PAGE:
Ritual 01 / Christmas

Christmas stills:
Ilex and paper garlands - every year

Bristol's best Christmas lights. The kids were ready for bed but we hopped into the car with blankets and hot water bottles, and a flask of hot chocolate. They were enchanted by the lights, and more so by the adventure.

One of my favourite presents: a dipped terracotta jug from Decorator's Notebook

Long shadows

The tree (why are they so difficult to photograph?) with its non-breakable decorations: slices of dried orange and apple, gingerbread stars (long since eaten), glittered salt-dough decorations, pine cones, toadstools, origami stars, and my new favourites - A's hand-drawn cardboard creatures

Operation wear 'em out - Christmas Eve hide-and-seek at Ashton Court

Homemade wrapping paper

Not pictured:
Christmas Eve ice skating followed by pizza and a couple of limoncellos. We walked back along the harbourside, the kids on their scooters with fairy lights tied around, all of us singing rude carols.

There is no month like December for observing rituals so keenly. Every year the same: the box of decorations comes down from the attic; the choosing of the tree and its adornment; songs on the radio, songs sung at school; stockings dusted off and hung on the mantelpiece; mince pies and carrots left out for the man in red; feasting with loved ones, that food and drink only consumed during these short weeks; staying up late, sleeping in, forgetting what day it is.

With ritual comes great comfort. Repetition intertwined with familiarity; a security of sorts, those traditions particular to each household are so reassuring and signify that Christmas is here. I am a sucker for nostalgia, and for its markers. Like the pudding drowned in brandy, this time of year is drenched in nostalgia. Nostalgia literally means 'the pain from an old wound', and there are times when I feel that ache just observing the ritual, the traditions, the children repeating Christmas in the same way as last year; this time a little older, a little wiser, a little further away from being my babies.

I've decided to make ritual the subject of a new blog series, each post exploring a different ritual personal to my family or observed more widely. What are your rituals?

Oh, and Happy New Year!


  1. I love the tree decorations. I'm all inspired to make the dried orange decorations next year - they look so festive and remind me of a gorgeous poem called 'Christmas in Valencia.' And o, your boys are so gorgeous!

    1. I love the sound of that poem, Kirsty. My firstborn likes to hang the orange slices in front of fairy light bulbs to really make them glow.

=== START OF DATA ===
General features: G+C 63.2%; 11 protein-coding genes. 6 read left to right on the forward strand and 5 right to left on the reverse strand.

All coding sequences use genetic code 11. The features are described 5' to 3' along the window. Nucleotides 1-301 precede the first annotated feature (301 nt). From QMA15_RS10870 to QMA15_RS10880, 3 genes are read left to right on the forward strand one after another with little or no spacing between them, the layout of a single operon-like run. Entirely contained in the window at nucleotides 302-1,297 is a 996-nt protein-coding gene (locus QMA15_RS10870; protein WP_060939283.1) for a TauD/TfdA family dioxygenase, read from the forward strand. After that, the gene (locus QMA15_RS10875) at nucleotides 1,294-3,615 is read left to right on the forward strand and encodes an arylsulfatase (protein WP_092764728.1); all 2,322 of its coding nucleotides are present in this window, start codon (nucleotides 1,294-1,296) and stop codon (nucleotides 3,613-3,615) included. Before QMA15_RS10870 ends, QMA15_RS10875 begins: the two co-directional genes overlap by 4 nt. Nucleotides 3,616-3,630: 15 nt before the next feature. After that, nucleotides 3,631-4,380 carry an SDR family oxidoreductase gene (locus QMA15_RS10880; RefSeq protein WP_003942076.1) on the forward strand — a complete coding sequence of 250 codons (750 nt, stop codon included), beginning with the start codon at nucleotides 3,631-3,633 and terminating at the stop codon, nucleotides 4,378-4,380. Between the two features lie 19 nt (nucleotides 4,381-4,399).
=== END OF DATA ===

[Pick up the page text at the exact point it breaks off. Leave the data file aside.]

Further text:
2. I have loved discovering your blog this year! Love the idea of ritual…look forward to following along! x

  3. Happy New Year Lotte!

    Ashton Court was my parent's go to on Christmas Eve to wear my sister and I out too.

    I look forward to reading your series on ritual.

    Leanne xx

  4. Happy New Year Lotte!

    Looks like a very lovely Christmas was had by all! We all enjoy doing the same things every year here, it's what we get excited about! Flo is the same as me, i much prefer Christmas Eve - that level of excitement and all the wonder for the next day!

    One thing I don't budge on is tree dates! It has go up before the 5th, has to be real and it has to be gone before NYE. My brain can't deal with the clash of the shiny new year and the old Christmas past!!

    1. Thanks Lia! Happy New Year to you, too.

      Christmas Eve is my favourite. We cannot get a tree too early for fear it will impinge on my birthday, but I know what you mean about the decorations. I've begun to take them down but we aren't there yet....

  5. I found you via Little Green Shed. I couldn't agree more, the ritual of the Christmas period repeated every year. This year we went to NZ for the month of December to celebrate Poppa's 70th and Christmas. Negotiating all the traditions with cousins rarely seen, whilst missing some of our familiar items made for a strange time (not to mention the sun, beautiful but very strange hearing carols whilst eating ice cream at 9pm!). I look forward to catching up with your blog this year. Happy new year!

    1. Hi Kitty! Lovely to meet you. Wow, Christmas in the southern hemisphere is something that blows my mind!

  6. Happy New Year, interesting post, looking forward to reading your series on rituals. I am fascinated by how Christmas is shifting, with trees up at the start of Dec. Growing up the tree never went up till Christmas Eve. (I can however understand the pressure of pester power and all the Christmas things kids do at school now. The tree never came down till 12th night 5th Jan. Still we all make our own rituals for our individual families. Ours involve opening presents with carols on and a Christmas breakfast of smoked salmon and scrambled eggs on granary toast. That way lunch can be very late and no early rising needed to get the bird in the oven early!
    Ashton Court is lovely, we went for a long walk there between Christmas and New Year.

  7. Happy new year Lottie, I am spending time thinking of this year ahead of us, there is so much potential. Thank you for sharing this post, it is wonderful. Our Christmas rituals involve family time, woodland walks and food, sherry trifle my grandmother made, profiteroles, cold cuts and a new one this year, checkers with my boy xx


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